I will admit that I didn’t have the highest expectations for Minnesota this season, and I will take whatever I have coming to me if the Gophers turn out to be as good as they looked in stretches last weekend.

I picked them for seventh in the WCHA after going through a statistical analysis of which teams had what coming back. The Gophers lost 54.1 percent of their goalscoring and 49.2 percent of their points last season, so I figured they wouldn’t improve on the seventh-place finish of last season.

They still have 24 league games left to play, but their start to the season has me rethinking the value of those stats I pulled out before the season.

You had to be impressed by the way Ryan Stoa made his presence felt in last weekend’s series at Wisconsin. The junior captain started the Gophers’ rally from a 2-0 deficit on Friday with a second-period goal, then made a critical defensive play to keep the deficit at one in the third, setting up the late tying goal by freshman defenseman Sam Lofquist.

On Saturday, he scored twice, the first just six seconds after the opening faceoff.

Maybe he was the missing ingredient last season. He suffered a season-ending knee injury in the second game, and Minnesota flat-out struggled to score goals all year.

“He’s our best player,” Gophers coach Don Lucia said after Saturday’s game. “And you can see how good a player he is and how much we missed him last year, a guy like that. He’s not only our best player on the ice, he’s done a great job as captain. He’s very selfless. He doesn’t care if he scores. He just wants to win.”

If he scores regularly, however, chances are the Gophers will fulfill both ends of that.

  • Blueliner

    Nice job Dave. Well researched and thought out. Goalies sometimes get too much of the credit for goals against average. Often, team defense [ including backchecking forwards ] can keep many shots from getting off.

    • Dave Hendrickson

      Thanks. Defense is a team game. The goalscorers and the goalies tend to get the headlines and virtually all the awards but the defensemen and backcheckers are the unsung heroes.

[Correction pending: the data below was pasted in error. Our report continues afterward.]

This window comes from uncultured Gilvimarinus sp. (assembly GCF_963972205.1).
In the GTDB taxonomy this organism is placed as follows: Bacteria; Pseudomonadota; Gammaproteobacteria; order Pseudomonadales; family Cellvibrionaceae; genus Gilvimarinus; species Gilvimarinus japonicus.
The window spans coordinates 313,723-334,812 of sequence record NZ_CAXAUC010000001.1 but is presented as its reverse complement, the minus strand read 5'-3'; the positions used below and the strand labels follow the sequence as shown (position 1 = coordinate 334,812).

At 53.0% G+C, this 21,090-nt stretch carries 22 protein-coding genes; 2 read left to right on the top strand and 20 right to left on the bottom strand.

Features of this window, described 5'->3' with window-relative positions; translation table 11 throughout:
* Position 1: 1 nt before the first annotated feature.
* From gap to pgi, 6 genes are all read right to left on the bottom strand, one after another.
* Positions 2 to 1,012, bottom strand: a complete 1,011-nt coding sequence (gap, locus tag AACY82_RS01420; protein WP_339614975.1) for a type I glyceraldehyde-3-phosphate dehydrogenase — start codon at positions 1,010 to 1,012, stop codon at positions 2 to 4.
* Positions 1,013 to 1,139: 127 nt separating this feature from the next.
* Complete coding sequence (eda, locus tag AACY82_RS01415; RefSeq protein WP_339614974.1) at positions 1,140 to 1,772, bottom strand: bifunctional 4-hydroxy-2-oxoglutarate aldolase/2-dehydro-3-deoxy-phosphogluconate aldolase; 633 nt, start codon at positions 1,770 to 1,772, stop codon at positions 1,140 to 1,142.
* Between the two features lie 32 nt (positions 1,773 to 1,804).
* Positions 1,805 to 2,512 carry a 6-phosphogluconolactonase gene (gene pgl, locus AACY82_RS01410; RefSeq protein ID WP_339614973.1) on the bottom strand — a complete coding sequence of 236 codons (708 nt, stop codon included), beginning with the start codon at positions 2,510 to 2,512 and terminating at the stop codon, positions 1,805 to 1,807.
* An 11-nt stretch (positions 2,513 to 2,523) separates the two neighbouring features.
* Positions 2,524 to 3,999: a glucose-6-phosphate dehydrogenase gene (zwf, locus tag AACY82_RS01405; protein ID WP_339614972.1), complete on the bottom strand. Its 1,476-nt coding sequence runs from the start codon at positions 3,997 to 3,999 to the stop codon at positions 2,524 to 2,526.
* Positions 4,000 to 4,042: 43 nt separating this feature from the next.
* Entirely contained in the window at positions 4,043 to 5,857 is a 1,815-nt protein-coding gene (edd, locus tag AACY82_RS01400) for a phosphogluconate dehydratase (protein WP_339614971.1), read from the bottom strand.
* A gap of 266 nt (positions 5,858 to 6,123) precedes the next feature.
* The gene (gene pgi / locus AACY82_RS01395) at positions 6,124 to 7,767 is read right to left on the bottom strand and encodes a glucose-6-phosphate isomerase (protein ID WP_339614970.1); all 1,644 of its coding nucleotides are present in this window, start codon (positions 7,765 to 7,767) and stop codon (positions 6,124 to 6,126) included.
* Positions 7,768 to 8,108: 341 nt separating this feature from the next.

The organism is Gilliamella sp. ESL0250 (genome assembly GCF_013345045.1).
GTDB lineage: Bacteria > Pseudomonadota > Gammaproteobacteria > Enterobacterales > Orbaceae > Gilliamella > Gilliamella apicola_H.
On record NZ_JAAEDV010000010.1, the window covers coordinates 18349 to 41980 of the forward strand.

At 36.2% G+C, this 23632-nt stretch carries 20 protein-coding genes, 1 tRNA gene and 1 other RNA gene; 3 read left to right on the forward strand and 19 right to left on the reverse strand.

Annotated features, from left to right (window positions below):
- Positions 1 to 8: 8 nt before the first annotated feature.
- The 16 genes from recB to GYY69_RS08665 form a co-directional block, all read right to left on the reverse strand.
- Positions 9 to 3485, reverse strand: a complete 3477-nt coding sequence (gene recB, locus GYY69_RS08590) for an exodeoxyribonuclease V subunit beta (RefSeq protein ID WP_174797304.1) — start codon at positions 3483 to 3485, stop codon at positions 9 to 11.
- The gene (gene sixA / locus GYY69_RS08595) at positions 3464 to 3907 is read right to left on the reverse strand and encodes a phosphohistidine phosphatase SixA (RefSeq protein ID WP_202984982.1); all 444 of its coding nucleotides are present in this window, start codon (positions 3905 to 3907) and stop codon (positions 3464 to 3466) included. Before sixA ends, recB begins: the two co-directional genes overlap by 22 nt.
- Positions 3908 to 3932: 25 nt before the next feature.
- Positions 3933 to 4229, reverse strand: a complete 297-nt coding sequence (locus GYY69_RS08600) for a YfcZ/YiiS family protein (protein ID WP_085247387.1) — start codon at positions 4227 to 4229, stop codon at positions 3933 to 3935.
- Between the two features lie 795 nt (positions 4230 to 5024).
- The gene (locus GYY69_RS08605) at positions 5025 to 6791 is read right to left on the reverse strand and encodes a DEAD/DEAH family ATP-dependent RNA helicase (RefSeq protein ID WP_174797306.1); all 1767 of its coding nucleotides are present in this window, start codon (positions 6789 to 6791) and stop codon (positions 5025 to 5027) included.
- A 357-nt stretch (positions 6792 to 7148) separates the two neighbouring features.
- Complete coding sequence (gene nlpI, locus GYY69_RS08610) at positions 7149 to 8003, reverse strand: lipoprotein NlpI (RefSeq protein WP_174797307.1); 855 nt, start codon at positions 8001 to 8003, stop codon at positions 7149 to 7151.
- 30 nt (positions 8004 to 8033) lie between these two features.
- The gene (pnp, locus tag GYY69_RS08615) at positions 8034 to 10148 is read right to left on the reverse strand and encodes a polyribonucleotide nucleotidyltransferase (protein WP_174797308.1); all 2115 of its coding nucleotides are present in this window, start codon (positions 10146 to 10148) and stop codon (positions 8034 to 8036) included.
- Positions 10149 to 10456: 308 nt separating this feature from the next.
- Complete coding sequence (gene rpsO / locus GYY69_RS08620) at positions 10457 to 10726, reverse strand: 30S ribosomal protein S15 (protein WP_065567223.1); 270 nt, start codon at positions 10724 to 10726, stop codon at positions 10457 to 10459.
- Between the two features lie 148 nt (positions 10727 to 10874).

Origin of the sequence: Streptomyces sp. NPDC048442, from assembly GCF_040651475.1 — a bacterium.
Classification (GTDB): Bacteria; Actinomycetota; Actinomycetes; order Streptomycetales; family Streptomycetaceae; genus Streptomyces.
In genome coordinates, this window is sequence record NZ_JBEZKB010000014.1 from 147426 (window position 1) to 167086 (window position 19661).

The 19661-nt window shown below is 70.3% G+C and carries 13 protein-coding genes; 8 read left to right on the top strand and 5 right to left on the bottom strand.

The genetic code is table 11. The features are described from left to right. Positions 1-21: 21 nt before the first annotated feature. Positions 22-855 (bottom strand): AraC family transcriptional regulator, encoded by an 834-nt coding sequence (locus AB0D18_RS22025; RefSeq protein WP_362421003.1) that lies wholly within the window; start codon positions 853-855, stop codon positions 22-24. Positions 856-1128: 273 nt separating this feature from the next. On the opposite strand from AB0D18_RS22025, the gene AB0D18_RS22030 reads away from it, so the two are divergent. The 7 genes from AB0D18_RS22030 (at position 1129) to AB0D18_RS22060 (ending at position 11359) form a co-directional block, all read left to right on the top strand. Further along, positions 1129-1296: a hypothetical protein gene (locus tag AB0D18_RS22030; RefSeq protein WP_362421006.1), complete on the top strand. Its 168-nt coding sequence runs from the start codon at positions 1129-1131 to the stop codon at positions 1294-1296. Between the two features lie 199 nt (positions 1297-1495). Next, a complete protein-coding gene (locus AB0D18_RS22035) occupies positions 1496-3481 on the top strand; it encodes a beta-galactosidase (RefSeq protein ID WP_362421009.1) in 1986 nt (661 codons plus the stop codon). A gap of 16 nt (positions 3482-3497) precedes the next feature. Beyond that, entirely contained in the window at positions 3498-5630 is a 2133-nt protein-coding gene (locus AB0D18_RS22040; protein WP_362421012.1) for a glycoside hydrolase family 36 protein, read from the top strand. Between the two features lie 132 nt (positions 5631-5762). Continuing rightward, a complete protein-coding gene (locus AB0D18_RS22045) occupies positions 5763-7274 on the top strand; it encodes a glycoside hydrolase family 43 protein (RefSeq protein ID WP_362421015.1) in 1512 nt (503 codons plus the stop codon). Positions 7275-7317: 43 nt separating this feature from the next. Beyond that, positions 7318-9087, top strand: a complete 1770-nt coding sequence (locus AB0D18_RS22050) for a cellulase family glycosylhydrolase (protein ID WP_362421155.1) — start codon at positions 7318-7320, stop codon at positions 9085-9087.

• Anonymous

    Solid points, Maine’s defense has held them back all season till recently. Their goaltending has been shaky but if their d could have held leads they would have home ice.

  • Anonymous

    Solid points, Maine’s defense has held them back all season till recently. Their goaltending has been shaky but if their d could have held leads they would have home ice.

    • Dave Hendrickson

      Maine’s season has been a frustrating one for their fans. It still could have a happy ending, though. I thought their goaltending was so bad it would singlehandedly sink them (regardless of the D, good or bad), but that’s turned around in a big way. I don’t think Merrimack wants to see Maine coming into its rink for the quarterfinals.

      • Anonymous

        Yeah, of the three goalies to break Jimmy Howard’s continuous shut out streak I would not have predicted it to be Sullivan either. As long as Sullivan is playing in this zone they have the potential to be dangerous, but I am reserving my enthusiasm due to their inconsistency all season. Merrimack would be a great match-up for Maine, though in what appears to be a home ice league I would love to see Merrimack coming to the ALfond, but that is a long shot.

  • Sean Pickett

    Dave, interesting article on team defense and winning. It made me curious about the correlation between the two back to the start of Hockey East, so I went to the league website to do some additional research. You don’t state which team defense stats you used, conference or overall, but your comment about Boston College in 2007 being 5th indicates you used conference stats. Either way, you made a mistake, as Boston University was 5th in conference defense (4th overall) in 2005-06. BC was also 3rd in conference defense in 2007-08 (1st overall).

    As the Hockey East website only has overall stats back to the 2000-01 season I used conference stats for my correlation of team defense to winning. The results are even more convincing over the entire history of the league that team defense is “the statistic of champions”. Eighteen tournament champions were1st (11) or 2nd (6), while six were 3rd, with only BU (5th) in 2006 and BC (5th) in 2007 lower. This correlation is even stronger for the regular season champions, as twenty-three finished 1st (16) or 2nd (7), while just four finished 3rd, one 4th and one 5th. The three times there were co-champions they finished 1-2 twice and tied for 1st the other time.

    Sean Pickett

    • Dave Hendrickson

      That’s a frustrating error. In the 2008 case, BC had a 2.48 GAPG (goals against per game), which I thought was second to UNH, but Providence’s number was 2.44 so the Friars were second by a single goal. Providence was on the row right after BC and the GAPG was the ninth column so I must have crossed rows. The point still holds since the numbers were virtually identical. The 2006 BU error, however, is one I’m scratching my head over. Did I use BU’s number from 2006-2007 (which was first)? No. Because my notes had the Terriers as second in team D. I must have scrolled to the wrong column (column 7 instead of 9) and used that they were second in offense instead of defense. But as you point out, the numbers do hold up over the long haul. My apologies for the error. I’d spent all the previous day in airports and was exhausted and jet-lagged. Clearly my eyes weren’t working as well as usual.